The final installment of Cusk's award-winning auto-fictional Outline Trilogy, which sees her observant writer protagonist Faye travel to a European literary festival, where she has a series of conversations with strangers and family.
In unhappier compositions her metaphors pile up and sit at angles like jigsaw pieces, but in the Outline trilogy they are masterfully in hand. There is urgency, a wish to avoid unnecessary detours, for we have someplace to be ... Her prose is not musical, exactly. It is what I would call ritualistic. The monologues in the Outline trilogy are controlled trances, like Stevie Nicks at the end of 'Rhiannon’: you enter the speed and the artifice and the belief of it with her. They seem to have been written compulsively; they certainly read compulsively. There is a relentlessness to them, an onslaught that is like the onslaught of life. Occasionally you find yourself wishing for someone to get up and go to the bathroom, but most of the time you are transported ... Writing about writers is supposed to be boring, but this, for my money, is the most fascinating thing Cusk has done. Also, a fake Knausgaard shows up halfway through, and it rules ... The three novels blend together, and not to their detriment. Their of-a-wholeness is why they are so often referred to as ‘a project’. And the pleasure of this project is a rare one: it is the pleasure of a person figuring out exactly what she ought to be doing ... What do we make of a writer who does not much care to be seen as moral, but who still writes in the voice of the law? She is judge and jury, we have fallen jarringly into a universe of her making, a friendly concession once in a while would help, but no. She never softens her judgments for our sake.
As in a negative-space drawing, the trilogy’s narrator—a writer named Faye (otherworldly as in fey; defiant as in fie)—is a silhouette, rapt and wrapped, her form determined by the purposeful chat of others, which hovers, adheres, and sculpts. She is the prompt and master of ceremonies for other narrators ... That Cusk has constructed her novels in this radical manner seems both perverse and inventive and has caught the attention of many other writers. Despite comparisons, her work is not the autofiction of Karl Ove Knausgaard and Sheila Heti, whose own voices and personalities cram their pages; nor is it the meditative flâneurie of W.G. Sebald or Teju Cole; it is something more peculiar and thrilling and Cusk’s own ... The concentrated, flinty nature of Cusk’s mind (a fellow admirer and I often refer to her, in pseudo-jazz-intimacy, simply as 'Rachel,' though we have never met her and haven’t the flimsiest intention of trying to do so) ensures that authorial intelligence is burned into the syntax of every line ... What runs through her trilogy is a coolly abstracted consciousness organizing all the stories ... It is like reading the best kind of philosophy—steely, searching, brisk.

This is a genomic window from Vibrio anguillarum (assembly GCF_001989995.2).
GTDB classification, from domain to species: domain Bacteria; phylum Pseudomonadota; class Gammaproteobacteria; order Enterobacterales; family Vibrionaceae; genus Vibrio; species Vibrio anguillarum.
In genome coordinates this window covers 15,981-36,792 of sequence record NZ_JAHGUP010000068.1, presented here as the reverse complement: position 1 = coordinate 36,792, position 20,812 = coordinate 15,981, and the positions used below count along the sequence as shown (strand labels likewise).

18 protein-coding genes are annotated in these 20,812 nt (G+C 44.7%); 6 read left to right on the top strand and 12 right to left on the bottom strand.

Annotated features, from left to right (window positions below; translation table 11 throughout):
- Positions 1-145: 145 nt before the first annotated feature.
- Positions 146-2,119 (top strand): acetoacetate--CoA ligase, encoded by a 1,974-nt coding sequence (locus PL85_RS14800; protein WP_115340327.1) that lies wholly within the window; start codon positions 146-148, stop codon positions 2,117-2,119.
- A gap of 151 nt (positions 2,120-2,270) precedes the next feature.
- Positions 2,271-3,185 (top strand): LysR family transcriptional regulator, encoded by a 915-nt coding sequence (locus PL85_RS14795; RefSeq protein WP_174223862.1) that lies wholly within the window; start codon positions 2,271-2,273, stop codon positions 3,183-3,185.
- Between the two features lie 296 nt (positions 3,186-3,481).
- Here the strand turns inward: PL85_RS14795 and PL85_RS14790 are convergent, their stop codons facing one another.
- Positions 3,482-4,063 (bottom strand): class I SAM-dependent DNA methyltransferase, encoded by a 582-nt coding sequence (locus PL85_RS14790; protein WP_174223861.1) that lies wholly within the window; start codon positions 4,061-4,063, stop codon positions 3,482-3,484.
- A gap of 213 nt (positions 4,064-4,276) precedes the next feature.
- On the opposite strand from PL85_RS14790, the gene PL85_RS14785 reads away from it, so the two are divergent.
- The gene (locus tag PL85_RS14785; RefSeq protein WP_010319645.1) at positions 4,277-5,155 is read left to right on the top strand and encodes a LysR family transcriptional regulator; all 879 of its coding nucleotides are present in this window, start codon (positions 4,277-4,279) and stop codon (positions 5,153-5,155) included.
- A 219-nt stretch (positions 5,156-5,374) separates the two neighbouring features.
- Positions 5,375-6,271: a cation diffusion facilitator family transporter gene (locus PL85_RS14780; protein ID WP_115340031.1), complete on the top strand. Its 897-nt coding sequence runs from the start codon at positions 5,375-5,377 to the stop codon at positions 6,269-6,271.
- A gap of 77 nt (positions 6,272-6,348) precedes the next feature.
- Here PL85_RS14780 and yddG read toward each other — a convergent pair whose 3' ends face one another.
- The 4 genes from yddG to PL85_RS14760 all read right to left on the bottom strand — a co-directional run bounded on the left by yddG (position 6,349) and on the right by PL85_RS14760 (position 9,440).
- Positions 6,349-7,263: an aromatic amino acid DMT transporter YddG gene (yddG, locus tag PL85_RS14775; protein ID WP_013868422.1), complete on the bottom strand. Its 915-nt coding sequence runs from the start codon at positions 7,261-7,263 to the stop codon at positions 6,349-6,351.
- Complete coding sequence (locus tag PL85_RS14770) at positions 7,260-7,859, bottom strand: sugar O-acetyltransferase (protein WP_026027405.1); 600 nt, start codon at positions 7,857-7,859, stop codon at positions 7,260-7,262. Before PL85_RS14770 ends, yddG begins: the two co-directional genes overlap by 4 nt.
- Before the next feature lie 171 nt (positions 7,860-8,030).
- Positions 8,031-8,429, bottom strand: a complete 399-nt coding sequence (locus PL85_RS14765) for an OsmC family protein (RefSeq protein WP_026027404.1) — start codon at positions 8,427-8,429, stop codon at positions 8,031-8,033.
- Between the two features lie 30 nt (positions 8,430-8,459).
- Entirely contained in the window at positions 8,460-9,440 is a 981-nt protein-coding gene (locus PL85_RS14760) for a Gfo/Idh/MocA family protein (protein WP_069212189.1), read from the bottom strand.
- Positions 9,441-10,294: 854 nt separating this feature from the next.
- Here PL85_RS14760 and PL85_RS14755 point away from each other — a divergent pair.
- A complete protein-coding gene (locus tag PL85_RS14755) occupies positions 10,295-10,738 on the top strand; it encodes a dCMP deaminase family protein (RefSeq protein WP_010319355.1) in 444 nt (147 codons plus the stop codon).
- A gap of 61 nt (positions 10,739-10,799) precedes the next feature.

With the Faye triad, Cusk has created if not an obliterated narrator then the entrancing illusion of one. Yet Kudos bristles with pitiless—one might say 'negative'—description that invites the question of whether cruelty and honesty are the same thing ... Cusk, who with her Faye novels has achieved something both radical and beautiful, is pursuing the impossible. As she knows, there is no such thing as a fully negative novel: one that is entirely passive, impartial, and devoid of authorial imagination. Far from abrogating her powers as narrator, Faye takes possession of other people’s stories ... Cusk has not written a negative novel so much as she has written a novel about her failure to write a negative novel. In the end, though, one suspects that Cusk’s desire for creative authority is too understandably fierce for her to ever really sign on to negative literature, even if she could. Which makes Kudos—the title translates to 'honor, glory, status'—a book about failure that is not, in itself, a failure. In fact, it is a breathtaking success.